For some of our travel, retail or restaurant clients, for example, we’re seeing audiences making planning decisions around “experiences”. Where couples may have started with the idea of any beach destination, now they’ll start with a Google search for “foodie adventures” or “wine tasting resorts”. Where a family may have chosen a restaurant based on having chicken fingers on the menu, now they’re more likely to seek a #freakshake. We’re now tasked with developing solutions for these shifts in behaviors beyond just an Instagram photo op.

MAKE YOUR BRAND COME TO LIFE

The brand experience shouldn’t change the brand purpose. Experience doesn’t mean a brand’s manifesto or even brand benefits should change, it’s just a chance to be different or stand out through the experience you offer. You must set yourself apart beyond your product or service. We’ve evolved beyond telling you “what” a brand is about and now need to tell a story about “why”.

A great example comes from my impression of all-inclusive products. In the past I had seen all-inclusives miss the mark on my expectations of quality and service. When I was invited to visit one of the Karisma El Dorado properties to better understand their offering, I was pleasantly surprised! Not just by the beautiful views and exceptional resort but by the individual experiences being offered. It wasn’t your typical all-inclusive, it was more than that. The “Gourmet Inclusive” offering meant that when my drink of choice wasn’t offered at the restaurant we were at, our waiter went to another bar to find it. It meant my lunch had herbs grown in their own greenhouse and local produce native to the area. It meant a menu of pillows that fit my preferences and so much more. Once I had that experience for myself, I wanted to shout it from the rooftops – I was converted. Even on a business trip I knew I had found something unique (which made me run back for pleasure!).

The difference in experience will make you spend more, travel further, even test your patience.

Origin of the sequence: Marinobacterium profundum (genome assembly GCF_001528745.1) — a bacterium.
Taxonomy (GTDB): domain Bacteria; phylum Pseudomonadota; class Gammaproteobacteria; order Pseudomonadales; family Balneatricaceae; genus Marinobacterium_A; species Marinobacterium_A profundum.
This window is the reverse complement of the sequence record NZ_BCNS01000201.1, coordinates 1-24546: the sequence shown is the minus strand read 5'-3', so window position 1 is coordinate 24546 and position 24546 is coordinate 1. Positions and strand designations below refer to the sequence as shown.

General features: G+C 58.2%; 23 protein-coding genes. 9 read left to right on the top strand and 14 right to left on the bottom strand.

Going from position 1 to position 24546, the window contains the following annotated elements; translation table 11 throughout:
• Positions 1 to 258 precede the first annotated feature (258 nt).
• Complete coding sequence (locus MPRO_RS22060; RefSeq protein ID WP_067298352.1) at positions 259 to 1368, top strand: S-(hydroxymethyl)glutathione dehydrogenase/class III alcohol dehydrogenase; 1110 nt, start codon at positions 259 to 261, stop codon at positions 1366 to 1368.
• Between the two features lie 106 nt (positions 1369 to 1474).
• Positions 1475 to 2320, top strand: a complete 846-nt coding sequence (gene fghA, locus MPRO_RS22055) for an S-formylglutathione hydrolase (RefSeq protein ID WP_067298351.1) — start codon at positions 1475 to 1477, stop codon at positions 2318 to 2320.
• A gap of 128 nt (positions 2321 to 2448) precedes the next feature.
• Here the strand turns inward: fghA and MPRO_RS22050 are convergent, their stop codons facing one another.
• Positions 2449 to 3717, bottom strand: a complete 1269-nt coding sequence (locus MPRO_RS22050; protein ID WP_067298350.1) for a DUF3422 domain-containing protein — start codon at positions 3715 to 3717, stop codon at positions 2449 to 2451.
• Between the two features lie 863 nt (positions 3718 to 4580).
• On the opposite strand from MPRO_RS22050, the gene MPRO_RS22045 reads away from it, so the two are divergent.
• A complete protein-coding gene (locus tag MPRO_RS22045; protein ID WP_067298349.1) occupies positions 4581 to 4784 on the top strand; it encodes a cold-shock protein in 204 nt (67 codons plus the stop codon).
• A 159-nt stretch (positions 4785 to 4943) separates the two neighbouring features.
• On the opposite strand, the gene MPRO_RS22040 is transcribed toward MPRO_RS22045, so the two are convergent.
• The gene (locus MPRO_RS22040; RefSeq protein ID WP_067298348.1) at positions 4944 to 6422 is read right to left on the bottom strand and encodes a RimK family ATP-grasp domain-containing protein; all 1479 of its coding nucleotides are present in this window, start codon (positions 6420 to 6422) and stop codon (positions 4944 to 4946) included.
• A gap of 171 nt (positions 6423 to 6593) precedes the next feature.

Why?

Because it’s worth it and it’s memorable. That’s a souvenir you can’t buy.

The Future Marketing Organisation study by Marketing Week in partnership with MiQ showed that while 42.4% of marketers think their organization should be structured around the customer (the largest proportion of respondents), currently just 5.8% of business are actually set up this way.

YOUR EXPERIENCE SHOULD SHINE EVERYWHERE

A great brand doesn’t just focus on the final offering. Your customer’s experience should be just as consistent every step of the way. It isn’t enough to have a sought-after experience; it needs to translate into how you build your relationship with the customer online and in the real world.

I’ve talked about the importance of having the right website experience and that’s because it makes a huge difference. According to Temkin Group, 60% of companies believed they were delivering a good mobile experience, BUT… only 22% of consumers felt the same way. You can have the best product in the world, but if your sales process is filled with speed bumps then conversions won’t follow.

At every touchpoint we should be checking in on how we’re translating goals, strategies and tactics into the customer experience. I don’t think the word “experience” is going anywhere for a while. Find me on Twitter and tell me about the last great experience that really made you stop in your tracks.

Andrew Stewart

Author Andrew Stewart

Andrew’s philosophy is build bonds before building brands. He has spent 20 years in media, website development, business consulting, and beyond. Through his experience he has realized that none of this exists without a basis of trust. As the President and co-founder of Worldmedia Interactive, he’s dedicated his career to being a true partner to the companies he works with. As he puts it, “My team brings brands to life with their expertise, but what makes my role unique is that I take on the challenges that technology, media, art and numbers can’t handle. I listen to our clients’ challenges and needs then use that to carve the path towards achieving success.”

More posts by Andrew Stewart